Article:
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I Think I Have IBD

If You Suspect Crohn's Disease Or Ulcerative Colitis -- What Should You Do?

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Updated April 30, 2014

If you think you have inflammatory bowel disease (IBD), the first thing you should do is get  an accurate diagnosis to make sure. It will take time, and you may need several doctor visits and tests. That's because many other conditions can cause the same symptoms as IBD. Once you get a diagnosis, then you can treat it properly.

To determine the cause of your symptoms:

  • Compare symptoms with those typical of IBD
  • Keep symptom and food logs
  • Discuss logs with physician
  • See a digestive specialist
  • Undergo testing to determine cause of symptoms
  • Begin treatment

If your symptoms are severe, are causing you significant stress or are incapacitating, see a physician as soon as possible. If you have severe abdominal pain, significant bleeding or suspected dehydration, seek immediate medical attention.

What IBD Is -- And Isn't

IBD is an autoimmune, incurable and chronic disease. It has two main forms: Crohn's disease and ulcerative colitis. Symptoms can include blood in the stool, abdominal pain and diarrhea. IBD should not be confused with other similarly named conditions, such as colitis or irritable bowel syndrome (IBS). Colitis is any inflammation of the colon, regardless of the cause. IBS is a gastrointestinal disorder where the colon has no disease such as ulcers or inflammation.

Do I Need A Specialist?

If think you have IBD, keep a log of your digestive symptoms, and any other related symptoms such as vomiting, fatigue, headaches and weight loss. Logs are more effective than memory in describing your symptoms to your physician. Plus, patterns in your symptoms will become apparent on paper.

Next, bring your logs to your family physician or internist who can help you determine if you need to see a gastroenterologist, a physician who specializes in the digestive tract.

How Do I Get a Diagnosis?

A gastroenterologist will take a history of any IBD symptoms and conduct some tests. Tests may also be used to rule out other possible digestive disorders and diseases. Depending on your symptoms, you may be tested for conditions that tend to occur along with IBD, such as arthritis. Any combination of the tests below, or other tests that are not listed here, may be used to make a diagnosis.

Complete Blood Cell (CBC) Count. A CBC count is several different tests that are run on the blood, including white and red blood cell counts.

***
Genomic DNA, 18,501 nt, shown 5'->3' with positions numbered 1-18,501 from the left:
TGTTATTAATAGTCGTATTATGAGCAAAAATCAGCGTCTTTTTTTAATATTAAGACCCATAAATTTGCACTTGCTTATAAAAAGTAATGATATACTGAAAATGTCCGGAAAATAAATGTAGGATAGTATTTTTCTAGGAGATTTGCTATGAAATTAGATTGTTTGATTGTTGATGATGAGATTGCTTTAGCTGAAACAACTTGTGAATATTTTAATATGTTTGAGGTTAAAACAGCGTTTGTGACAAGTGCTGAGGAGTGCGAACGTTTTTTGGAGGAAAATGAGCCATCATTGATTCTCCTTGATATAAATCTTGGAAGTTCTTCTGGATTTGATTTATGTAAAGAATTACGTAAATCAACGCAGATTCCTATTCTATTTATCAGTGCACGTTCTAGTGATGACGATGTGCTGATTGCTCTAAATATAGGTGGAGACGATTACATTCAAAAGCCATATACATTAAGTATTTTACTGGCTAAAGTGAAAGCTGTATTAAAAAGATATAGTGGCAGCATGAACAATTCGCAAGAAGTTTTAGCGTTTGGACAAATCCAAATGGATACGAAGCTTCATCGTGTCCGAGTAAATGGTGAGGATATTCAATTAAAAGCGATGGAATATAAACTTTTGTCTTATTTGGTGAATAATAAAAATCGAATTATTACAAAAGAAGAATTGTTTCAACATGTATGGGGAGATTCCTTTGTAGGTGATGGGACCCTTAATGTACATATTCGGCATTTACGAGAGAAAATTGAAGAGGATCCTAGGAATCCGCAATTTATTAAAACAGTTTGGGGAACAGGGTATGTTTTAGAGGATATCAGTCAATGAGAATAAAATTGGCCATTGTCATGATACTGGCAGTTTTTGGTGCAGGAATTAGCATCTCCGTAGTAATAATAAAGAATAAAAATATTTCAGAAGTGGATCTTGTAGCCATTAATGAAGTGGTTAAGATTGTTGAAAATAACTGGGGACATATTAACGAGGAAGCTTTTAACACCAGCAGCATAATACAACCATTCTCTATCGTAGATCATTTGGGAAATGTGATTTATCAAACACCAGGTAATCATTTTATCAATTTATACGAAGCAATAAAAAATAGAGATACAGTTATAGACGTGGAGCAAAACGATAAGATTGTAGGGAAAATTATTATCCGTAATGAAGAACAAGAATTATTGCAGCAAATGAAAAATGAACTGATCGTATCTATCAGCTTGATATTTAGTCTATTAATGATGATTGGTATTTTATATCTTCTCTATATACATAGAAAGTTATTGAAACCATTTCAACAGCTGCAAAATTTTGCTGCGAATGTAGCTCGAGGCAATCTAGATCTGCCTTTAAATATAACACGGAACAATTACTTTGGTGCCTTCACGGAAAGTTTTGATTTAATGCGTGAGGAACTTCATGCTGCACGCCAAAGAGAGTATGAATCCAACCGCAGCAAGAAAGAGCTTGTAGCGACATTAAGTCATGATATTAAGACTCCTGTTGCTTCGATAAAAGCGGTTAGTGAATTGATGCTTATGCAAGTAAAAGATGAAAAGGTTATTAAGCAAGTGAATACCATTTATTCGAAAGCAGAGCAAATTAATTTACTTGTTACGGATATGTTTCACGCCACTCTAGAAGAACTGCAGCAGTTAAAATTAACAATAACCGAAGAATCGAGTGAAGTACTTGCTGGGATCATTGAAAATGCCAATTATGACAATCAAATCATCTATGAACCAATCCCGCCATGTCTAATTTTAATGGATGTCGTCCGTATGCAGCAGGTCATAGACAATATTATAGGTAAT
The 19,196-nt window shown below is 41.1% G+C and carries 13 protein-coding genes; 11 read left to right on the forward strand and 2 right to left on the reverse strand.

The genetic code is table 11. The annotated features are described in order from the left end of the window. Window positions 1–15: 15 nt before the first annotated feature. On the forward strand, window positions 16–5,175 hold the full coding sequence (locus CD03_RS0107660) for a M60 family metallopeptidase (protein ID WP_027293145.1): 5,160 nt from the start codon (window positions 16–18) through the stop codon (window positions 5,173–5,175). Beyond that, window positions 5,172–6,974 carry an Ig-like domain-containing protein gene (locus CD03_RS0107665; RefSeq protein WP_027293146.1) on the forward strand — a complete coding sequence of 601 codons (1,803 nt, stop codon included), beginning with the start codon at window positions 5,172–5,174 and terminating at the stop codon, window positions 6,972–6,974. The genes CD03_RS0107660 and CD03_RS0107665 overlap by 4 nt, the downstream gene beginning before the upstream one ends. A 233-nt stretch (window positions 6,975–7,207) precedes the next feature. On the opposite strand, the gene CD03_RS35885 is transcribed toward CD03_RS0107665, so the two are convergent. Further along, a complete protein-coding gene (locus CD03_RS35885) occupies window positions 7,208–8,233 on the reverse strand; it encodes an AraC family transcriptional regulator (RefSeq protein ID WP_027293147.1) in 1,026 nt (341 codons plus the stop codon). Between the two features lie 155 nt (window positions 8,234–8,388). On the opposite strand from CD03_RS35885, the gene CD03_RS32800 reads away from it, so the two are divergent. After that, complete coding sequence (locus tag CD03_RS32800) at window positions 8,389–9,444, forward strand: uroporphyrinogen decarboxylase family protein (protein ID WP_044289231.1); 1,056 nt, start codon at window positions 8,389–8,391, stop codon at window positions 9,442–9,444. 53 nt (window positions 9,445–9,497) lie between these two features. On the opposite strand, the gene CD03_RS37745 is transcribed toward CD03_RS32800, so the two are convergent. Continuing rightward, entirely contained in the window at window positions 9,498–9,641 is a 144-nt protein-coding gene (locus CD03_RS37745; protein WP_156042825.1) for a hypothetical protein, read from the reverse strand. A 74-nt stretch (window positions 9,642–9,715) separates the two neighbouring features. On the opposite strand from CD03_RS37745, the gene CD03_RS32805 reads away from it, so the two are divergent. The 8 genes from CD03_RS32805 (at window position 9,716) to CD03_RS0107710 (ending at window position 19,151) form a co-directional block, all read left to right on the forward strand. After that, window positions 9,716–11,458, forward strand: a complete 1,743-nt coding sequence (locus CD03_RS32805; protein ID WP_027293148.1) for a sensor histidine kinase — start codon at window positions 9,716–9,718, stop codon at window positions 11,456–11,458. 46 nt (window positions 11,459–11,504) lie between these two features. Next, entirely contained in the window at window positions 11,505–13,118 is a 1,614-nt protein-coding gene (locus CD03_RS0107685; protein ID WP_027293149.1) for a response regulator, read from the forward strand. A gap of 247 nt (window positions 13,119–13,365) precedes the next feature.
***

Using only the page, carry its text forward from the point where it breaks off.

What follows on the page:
Rectal exam. During a rectal exam, the doctor inserts a lubricated, gloved finger into the rectum to feel for abnormal areas and check for bleeding.

Stool culture. A stool culture may be used to rule out other causes for diarrhea, such as a bacterial infection or parasitic infection.

Sigmoidoscopy. During a sigmoidoscopy, the doctor will examine the last third of the large intestine, which includes the rectum and sigmoid colon, with a sigmoidoscope, a flexible viewing tube.

Colonoscopy. A colonoscopy can examine the inside of the colon beyond the areas a sigmoidoscopy can reach. This test uses a colonoscope--a flexible tube with lenses, a tiny TV camera and a light at the end.

Beginning Treatment

If the diagnosis is IBD, your physician will devise a treatment plan. Treatment may include dietary and lifestyle changes, medication or complementary therapies. In some cases, you may be treated with surgery.

Dietary changes. No specific diet is recommended for IBD. However, some people find that certain foods exacerbate their symptoms including high fiber, greasy or fried foods, dairy products, raw fruits and vegetables, and alcohol. Other foods known to cause gastrointestinal symptoms include artificial sweeteners or sugar substitutes, artificial fat (olestra), carbonated beverages and coffee.

Lifestyle changes. Stress doesn't cause IBD, but it can worsen it. Eliminating stressful situations and controlling stress may help. A physician may also recommend quitting smoking and regular exercise.

Medications. Many medications that may be used to treat IBD symptoms. Some people may have to try several drugs before finding one that helps symptoms. Unfortunately, no drugs will cure IBD. The type of drug therapy used will depend upon the form of IBD (Crohn’s disease or ulcerative colitis) and the severity and location of the disease.

Complementary therapy. Complementary therapies can include anything from nutritional supplementation to support groups. Some supplements that may effect IBD include fish oil, chamomile, aloe vera, butyrate, and boswellia.

Be sure to keep your regular doctor informed about your visits to your gastroenterologist, as well as any other specialists or health-care providers you see.

Moving Forward

While getting a diagnosis is an important first step, it is just the beginning in learning about IBD. Use my E-courses to learn more about Crohn's disease and ulcerative colitis through a new email each day. Also, use the links in this article and the search box above to learn more about IBD.

Sources:

Crohn's and Colitis Foundation of America. "Diagnosing Crohn's Disease and Ulcerative Colitis." CCFA.org 2007. 20 Jun 2013.

National Digestive Diseases Information Clearinghouse. "Crohn's Disease." February 2006. National Institute of Diabetes and Digestive and Kidney Diseases. 20 Jun 2013.

National Digestive Diseases Information Clearinghouse."Ulcerative Colitis." February 2006. National Institute of Diabetes and Digestive and Kidney Diseases. 20 Jun 2013.

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